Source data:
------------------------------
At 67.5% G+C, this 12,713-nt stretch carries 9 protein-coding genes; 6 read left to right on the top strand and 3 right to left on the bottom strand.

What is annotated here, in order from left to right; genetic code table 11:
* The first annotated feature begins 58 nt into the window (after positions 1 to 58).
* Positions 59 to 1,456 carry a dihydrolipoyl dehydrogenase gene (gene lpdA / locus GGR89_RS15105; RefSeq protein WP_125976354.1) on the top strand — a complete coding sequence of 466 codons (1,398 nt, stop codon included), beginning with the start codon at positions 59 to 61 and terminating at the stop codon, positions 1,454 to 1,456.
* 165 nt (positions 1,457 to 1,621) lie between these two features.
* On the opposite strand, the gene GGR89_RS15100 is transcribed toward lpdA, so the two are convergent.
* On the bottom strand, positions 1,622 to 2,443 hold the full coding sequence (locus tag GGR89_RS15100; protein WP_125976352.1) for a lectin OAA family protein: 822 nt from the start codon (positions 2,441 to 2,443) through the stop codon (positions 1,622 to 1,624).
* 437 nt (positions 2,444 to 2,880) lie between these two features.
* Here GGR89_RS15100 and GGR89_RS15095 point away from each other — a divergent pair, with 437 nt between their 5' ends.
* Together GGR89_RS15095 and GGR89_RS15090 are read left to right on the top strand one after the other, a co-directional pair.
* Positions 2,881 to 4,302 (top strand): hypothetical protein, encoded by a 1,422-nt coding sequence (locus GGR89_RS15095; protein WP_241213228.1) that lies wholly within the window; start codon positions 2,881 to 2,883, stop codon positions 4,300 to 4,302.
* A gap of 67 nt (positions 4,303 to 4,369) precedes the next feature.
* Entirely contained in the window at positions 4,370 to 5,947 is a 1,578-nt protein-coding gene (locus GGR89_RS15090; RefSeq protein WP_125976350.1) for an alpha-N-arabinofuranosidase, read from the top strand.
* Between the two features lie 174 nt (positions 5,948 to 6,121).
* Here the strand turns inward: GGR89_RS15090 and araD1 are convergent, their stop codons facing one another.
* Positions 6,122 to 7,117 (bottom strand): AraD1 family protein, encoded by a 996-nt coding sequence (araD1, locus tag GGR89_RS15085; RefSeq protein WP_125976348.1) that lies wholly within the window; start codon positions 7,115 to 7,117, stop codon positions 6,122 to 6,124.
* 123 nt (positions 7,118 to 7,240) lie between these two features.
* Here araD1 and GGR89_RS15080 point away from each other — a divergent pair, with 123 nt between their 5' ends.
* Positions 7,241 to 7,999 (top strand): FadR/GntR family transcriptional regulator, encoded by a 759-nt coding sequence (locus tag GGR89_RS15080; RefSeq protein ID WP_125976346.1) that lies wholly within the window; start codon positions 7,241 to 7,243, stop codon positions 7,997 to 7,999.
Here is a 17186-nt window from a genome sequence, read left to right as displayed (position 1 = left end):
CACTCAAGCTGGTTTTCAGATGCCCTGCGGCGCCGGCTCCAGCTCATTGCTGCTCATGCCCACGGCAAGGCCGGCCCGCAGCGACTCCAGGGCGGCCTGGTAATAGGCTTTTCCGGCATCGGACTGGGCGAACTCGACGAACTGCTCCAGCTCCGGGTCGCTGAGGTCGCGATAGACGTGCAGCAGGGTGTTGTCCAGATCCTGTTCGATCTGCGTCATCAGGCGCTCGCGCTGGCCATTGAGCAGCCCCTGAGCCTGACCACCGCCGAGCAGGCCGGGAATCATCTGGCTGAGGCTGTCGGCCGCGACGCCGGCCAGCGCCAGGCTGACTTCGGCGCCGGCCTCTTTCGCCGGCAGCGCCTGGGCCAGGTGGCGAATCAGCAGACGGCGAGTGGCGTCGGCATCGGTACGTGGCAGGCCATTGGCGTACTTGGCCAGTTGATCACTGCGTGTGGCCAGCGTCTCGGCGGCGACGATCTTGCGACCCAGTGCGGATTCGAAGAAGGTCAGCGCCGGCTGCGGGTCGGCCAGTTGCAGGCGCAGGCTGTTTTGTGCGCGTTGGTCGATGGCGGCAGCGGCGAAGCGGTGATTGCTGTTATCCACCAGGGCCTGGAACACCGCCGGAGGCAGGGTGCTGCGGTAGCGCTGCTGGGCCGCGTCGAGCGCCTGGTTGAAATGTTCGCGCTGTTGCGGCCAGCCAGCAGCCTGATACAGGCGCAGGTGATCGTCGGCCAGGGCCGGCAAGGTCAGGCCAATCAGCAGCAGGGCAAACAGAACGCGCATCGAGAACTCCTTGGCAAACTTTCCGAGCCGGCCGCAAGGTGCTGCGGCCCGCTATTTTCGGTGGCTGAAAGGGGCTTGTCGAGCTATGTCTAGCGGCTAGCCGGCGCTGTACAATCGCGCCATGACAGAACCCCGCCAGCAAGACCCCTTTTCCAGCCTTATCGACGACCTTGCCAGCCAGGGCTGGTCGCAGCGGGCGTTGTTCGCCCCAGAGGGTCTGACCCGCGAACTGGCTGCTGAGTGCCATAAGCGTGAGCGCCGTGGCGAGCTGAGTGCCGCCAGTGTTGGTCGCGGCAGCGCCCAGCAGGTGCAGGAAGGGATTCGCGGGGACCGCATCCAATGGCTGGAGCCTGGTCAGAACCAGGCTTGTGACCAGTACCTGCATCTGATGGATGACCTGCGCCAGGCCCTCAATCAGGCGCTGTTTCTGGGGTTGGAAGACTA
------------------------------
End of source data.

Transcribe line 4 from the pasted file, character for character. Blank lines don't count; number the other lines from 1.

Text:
* Positions 59 to 1,456 carry a dihydrolipoyl dehydrogenase gene (gene lpdA / locus GGR89_RS15105; RefSeq protein WP_125976354.1) on the top strand — a complete coding sequence of 466 codons (1,398 nt, stop codon included), beginning with the start codon at positions 59 to 61 and terminating at the stop codon, positions 1,454 to 1,456.